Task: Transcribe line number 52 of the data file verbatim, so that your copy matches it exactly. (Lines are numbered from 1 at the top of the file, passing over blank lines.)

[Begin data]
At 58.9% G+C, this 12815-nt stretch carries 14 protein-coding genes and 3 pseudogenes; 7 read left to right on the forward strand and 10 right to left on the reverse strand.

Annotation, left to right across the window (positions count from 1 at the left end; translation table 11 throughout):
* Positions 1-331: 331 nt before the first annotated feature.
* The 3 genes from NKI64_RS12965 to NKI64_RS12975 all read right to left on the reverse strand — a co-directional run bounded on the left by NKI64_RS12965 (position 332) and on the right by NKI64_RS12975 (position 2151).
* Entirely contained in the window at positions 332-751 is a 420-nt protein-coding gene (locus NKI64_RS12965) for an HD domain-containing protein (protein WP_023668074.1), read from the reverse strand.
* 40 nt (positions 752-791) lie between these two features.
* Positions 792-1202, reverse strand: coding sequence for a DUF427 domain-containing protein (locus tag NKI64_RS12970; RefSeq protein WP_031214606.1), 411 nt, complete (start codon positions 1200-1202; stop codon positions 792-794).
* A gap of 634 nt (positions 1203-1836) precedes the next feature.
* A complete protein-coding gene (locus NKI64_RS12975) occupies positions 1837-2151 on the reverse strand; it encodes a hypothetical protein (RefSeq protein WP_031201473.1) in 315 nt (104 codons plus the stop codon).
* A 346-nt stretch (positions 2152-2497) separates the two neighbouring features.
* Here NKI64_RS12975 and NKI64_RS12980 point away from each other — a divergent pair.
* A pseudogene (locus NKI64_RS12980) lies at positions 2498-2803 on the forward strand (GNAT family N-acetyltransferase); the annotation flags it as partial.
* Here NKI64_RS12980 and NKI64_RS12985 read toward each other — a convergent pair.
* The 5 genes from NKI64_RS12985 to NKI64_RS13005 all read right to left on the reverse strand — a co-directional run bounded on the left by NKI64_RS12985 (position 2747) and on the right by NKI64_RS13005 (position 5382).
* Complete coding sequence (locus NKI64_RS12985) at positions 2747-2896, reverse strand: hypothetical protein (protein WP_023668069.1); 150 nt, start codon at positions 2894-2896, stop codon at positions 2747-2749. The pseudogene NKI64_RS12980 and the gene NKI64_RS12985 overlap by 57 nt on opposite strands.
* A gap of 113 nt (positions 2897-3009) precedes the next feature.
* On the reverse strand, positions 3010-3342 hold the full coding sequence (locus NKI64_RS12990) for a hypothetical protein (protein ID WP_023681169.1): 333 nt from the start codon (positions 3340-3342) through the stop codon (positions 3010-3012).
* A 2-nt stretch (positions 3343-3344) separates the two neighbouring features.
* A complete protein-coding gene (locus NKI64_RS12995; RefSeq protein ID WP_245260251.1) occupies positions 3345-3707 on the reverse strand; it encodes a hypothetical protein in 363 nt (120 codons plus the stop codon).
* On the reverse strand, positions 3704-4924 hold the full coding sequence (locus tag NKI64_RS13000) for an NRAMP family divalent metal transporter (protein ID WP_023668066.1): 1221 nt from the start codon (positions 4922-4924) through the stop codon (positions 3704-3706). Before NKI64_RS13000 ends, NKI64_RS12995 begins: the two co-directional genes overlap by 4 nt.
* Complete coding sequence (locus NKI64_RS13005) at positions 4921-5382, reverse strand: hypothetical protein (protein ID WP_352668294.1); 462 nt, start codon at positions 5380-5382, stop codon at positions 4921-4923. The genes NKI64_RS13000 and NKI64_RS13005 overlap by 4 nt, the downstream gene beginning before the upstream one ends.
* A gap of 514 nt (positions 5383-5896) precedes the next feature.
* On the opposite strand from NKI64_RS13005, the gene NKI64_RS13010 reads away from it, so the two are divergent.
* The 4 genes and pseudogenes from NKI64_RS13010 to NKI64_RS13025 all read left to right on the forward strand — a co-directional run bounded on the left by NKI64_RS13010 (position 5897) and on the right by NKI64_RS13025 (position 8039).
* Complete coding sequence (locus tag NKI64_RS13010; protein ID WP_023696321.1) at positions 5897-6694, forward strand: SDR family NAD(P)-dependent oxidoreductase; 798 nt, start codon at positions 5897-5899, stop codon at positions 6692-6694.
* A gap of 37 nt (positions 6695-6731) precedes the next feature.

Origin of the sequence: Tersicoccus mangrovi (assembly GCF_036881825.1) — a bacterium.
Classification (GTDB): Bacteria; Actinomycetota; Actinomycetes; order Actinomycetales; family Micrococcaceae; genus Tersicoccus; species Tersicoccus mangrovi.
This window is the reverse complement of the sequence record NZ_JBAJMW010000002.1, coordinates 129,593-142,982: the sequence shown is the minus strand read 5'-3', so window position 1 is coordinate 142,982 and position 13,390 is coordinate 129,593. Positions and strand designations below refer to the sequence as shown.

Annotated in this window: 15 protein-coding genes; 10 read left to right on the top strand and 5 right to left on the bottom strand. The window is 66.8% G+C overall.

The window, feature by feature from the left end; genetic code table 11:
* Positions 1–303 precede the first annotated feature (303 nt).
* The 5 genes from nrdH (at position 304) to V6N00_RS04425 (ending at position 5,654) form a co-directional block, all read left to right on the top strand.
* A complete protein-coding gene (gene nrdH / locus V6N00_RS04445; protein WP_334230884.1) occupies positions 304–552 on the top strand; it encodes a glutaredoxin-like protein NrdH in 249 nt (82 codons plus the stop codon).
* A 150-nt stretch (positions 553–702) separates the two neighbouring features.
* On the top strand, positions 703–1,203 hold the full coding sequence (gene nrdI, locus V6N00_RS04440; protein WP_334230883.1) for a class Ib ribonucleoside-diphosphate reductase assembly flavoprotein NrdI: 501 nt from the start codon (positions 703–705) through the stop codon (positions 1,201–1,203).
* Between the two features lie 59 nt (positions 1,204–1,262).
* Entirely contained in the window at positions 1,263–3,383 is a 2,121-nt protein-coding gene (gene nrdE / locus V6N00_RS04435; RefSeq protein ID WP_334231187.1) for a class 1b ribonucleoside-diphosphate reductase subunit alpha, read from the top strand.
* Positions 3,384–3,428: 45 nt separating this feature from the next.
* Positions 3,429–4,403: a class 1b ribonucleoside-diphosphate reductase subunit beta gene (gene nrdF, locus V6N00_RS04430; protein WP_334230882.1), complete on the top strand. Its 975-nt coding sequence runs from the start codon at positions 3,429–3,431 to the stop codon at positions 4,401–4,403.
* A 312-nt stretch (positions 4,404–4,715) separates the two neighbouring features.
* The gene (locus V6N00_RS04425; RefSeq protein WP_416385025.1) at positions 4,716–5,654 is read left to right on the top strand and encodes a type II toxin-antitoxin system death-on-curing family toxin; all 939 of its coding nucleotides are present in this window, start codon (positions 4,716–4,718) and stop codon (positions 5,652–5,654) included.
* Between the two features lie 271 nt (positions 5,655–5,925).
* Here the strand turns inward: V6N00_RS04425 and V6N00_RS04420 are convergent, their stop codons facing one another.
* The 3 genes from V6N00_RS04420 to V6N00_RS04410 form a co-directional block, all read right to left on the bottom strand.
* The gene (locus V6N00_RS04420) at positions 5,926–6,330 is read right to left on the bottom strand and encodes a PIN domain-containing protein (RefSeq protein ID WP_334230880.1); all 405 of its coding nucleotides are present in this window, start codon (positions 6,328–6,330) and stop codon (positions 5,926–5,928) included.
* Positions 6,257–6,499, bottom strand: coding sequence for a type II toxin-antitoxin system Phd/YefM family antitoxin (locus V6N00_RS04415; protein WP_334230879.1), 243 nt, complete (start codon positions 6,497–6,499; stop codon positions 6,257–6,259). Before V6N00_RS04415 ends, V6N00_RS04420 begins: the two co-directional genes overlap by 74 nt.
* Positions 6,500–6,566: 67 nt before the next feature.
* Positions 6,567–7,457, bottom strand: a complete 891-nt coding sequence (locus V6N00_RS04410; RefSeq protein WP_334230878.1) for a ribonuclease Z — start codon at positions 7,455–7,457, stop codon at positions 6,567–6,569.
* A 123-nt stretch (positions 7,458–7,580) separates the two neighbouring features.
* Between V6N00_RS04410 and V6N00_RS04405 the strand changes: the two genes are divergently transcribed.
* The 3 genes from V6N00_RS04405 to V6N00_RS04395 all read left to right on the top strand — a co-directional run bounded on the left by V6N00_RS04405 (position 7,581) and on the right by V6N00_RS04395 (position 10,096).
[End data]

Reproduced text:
* The 3 genes from V6N00_RS04405 to V6N00_RS04395 all read left to right on the top strand — a co-directional run bounded on the left by V6N00_RS04405 (position 7,581) and on the right by V6N00_RS04395 (position 10,096).